I feel like the fact it’s both Remembrance Sunday and 25 years since the Berlin Wall came down is monumental, but I don’t really feel qualified to write huge political essays on the foolishness of war and European politics since I didn’t exist 25 years ago, let alone during World War I.
Looks kind of half-arsed compared to the finished product, huh.
I’m reading Child 44 at the moment (I typed it as Child $$, which should be a band) and it’s one of those books that’s best described as cold. Not in terms of the writing – it’s very good – but its story thoroughly depressing. When and where is it set?
That would be 1950s Soviet Russia.
For god’s sake, humanity, get your shit together and quit killing people! You’re only going to regret it!
I’m torn between yelling at the sky in exasperation and breaking down in noisy tears.
Still, today is a big deal for Europe history wise, which got me thinking about where I was when XYZ happened. I seem to remember being told about 9/11 on the way home from school, and I saw that Margaret Thatcher had died when I flicked the news on during crap TV ads. I think my mum was in Germany when Elvis died, and I missed the actual moment William and Catherine got married because I was trying to ask my nan why she thought I shouldn’t marry a Greek (someone had mentioned the Duke of Edinburgh).
So does anyone have any interesting anecdotes about where they were when? Please note I will probably be telling everyone I know your stories.
Since I got back from Greece this week, I thought I’d talk about some news stories about the Grecian part of Europe – or mostly, anyway.
Armenian Culture in Turkey: From the Ashes
The Armenian genocide comes up a few times in We Need to Talk About Kevin, which I read while I was away, and this story from The Economist was interesting. Why don’t genocides like this get taught in schools alongside the Holocaust? There’s Rwanda, the DRC conflict, all the shit Saddam Hussein did. Surely they’re just as relevant as the shit Hitler did?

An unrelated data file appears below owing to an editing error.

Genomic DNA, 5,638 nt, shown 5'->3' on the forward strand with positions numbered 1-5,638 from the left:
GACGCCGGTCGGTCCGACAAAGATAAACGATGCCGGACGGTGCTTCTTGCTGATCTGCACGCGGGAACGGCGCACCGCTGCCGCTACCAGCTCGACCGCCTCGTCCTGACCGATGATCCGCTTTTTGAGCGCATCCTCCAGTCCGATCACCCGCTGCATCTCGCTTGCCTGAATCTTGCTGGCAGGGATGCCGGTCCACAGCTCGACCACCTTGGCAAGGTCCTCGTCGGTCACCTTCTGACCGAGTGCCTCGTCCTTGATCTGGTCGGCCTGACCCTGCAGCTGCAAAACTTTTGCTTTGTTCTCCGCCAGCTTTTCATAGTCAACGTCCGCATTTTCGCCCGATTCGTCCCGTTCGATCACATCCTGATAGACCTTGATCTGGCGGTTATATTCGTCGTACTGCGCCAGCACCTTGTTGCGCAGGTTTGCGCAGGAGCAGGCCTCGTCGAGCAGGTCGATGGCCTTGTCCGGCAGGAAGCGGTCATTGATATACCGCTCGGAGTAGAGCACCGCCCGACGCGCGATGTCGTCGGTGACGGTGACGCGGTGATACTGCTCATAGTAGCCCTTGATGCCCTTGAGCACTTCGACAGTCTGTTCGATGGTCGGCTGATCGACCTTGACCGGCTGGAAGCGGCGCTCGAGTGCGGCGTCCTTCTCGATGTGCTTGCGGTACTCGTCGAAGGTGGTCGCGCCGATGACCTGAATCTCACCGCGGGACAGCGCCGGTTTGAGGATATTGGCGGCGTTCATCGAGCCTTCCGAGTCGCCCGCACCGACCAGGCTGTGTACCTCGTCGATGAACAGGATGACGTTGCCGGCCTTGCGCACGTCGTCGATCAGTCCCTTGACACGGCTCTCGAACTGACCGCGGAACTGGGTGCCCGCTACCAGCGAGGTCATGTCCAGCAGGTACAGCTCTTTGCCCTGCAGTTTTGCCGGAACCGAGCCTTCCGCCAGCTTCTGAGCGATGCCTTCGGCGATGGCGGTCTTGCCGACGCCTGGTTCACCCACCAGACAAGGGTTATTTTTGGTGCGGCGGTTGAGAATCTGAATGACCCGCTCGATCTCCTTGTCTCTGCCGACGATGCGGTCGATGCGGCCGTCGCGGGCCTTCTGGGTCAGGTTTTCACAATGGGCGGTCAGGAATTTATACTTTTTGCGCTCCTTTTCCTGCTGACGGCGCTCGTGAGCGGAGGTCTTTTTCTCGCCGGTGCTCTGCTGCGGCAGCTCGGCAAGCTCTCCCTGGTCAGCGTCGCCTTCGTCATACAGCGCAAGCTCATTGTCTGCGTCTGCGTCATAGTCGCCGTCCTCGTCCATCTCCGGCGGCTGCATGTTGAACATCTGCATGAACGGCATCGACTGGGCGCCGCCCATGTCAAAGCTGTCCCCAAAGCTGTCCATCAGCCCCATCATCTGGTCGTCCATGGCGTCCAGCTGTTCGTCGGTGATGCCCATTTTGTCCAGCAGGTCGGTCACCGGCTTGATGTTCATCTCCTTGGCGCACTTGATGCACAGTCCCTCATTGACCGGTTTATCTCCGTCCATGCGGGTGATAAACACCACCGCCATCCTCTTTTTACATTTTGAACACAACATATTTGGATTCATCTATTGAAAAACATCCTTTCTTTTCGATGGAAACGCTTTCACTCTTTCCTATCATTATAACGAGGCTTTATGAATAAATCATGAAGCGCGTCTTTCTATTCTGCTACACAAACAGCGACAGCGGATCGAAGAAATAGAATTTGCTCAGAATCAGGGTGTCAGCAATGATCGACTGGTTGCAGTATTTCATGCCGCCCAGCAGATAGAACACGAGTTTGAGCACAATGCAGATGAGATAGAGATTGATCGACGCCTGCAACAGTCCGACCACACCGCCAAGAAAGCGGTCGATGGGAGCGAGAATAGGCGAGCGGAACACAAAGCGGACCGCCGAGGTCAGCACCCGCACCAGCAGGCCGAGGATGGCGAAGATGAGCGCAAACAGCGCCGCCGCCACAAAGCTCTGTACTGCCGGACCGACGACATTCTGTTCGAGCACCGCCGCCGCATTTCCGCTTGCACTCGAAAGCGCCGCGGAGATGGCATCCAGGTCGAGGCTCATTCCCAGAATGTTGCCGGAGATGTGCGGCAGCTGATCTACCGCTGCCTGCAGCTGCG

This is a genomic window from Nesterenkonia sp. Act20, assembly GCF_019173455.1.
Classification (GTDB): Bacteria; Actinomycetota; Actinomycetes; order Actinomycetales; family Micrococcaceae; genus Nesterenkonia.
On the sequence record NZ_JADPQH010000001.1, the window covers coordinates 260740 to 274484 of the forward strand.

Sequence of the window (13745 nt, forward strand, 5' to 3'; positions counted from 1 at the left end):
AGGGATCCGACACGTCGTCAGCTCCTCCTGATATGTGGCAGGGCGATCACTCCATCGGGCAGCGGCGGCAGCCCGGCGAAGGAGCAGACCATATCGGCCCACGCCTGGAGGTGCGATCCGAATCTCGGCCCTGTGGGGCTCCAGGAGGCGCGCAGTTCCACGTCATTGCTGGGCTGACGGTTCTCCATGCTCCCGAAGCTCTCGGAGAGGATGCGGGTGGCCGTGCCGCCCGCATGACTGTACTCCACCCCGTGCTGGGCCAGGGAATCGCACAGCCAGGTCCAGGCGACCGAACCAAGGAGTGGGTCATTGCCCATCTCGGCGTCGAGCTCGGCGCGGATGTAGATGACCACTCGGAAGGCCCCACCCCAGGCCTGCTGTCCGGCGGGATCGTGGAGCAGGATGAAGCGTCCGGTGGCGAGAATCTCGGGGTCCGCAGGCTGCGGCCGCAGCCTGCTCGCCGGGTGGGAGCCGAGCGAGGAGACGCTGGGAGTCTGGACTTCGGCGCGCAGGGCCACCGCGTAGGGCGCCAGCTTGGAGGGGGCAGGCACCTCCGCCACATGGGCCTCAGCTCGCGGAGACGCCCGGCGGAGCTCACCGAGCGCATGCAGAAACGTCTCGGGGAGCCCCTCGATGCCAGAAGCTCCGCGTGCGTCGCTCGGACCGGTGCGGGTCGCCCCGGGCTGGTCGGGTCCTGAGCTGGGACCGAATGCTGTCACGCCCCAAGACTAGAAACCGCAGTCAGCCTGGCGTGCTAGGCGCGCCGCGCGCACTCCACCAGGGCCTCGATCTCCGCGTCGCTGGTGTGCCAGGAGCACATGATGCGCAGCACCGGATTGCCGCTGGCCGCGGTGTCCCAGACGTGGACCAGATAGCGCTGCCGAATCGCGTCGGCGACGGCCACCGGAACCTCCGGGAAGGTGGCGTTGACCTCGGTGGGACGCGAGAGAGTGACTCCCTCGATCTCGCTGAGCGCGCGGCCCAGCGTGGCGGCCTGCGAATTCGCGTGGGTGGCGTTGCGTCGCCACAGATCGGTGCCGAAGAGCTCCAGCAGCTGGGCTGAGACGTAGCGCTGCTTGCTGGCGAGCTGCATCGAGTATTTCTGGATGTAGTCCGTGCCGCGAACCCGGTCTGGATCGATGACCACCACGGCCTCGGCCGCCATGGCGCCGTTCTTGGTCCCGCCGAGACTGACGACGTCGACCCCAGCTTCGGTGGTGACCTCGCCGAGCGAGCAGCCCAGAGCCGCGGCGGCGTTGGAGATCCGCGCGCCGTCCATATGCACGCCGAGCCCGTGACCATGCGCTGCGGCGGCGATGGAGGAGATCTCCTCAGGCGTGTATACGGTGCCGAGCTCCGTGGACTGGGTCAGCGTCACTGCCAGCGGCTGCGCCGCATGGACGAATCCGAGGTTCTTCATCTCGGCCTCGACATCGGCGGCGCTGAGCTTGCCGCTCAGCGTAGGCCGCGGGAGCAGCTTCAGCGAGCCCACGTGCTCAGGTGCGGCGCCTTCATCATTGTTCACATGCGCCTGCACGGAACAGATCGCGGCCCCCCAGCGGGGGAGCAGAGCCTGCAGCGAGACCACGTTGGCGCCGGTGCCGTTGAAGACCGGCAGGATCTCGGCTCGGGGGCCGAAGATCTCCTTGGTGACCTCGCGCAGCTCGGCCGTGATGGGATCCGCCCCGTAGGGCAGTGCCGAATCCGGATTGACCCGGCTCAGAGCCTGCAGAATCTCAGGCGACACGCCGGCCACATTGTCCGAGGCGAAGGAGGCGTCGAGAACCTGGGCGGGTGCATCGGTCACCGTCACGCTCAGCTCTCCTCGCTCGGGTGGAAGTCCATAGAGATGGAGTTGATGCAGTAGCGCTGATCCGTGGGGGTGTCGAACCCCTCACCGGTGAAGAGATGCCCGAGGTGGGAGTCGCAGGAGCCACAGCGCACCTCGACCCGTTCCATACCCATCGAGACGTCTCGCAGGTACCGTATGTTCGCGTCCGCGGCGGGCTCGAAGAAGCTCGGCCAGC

Illegal Workers Arrested at Woking Restaurant
This BBC piece is a teeny tiny story that will help out UKIP, but since I recently found out that some Albanian friends of mine were smuggled out of their country and were illegal immigrants, this made me think. There’s always two sides to a story and all that…
Jamie Oliver Slams ‘Wet Behind the Ears’ British Youth Who Don’t Work as Hard as Europeans
… Especially since British people don’t seem to want to work in restaurants anyway (via The Independent). For the record, the hardest-working people I can think of are Albanian.
Sisa: Cocaine of the Poor – Full Length
I’ve only just discovered Vice, and I’ve not finished watching the video, but this article about Athens’ latest drug problem highlights that fact that while Angela Merkel and her friends are discussing bailouts, and while people are talking about how Greece “should just leave the euro” or whatever, the economic problems over there aren’t just economic – they’re social, and the longer the economic issues last, the harder it will be to fix the social issues. Just a thought for the IMF.
Apologies for the distinct lack of funny/Germany-related blogs, but I have had a pretty intense weekend and am still catching up on my beauty sleep. As you can tell, I need a lot of it: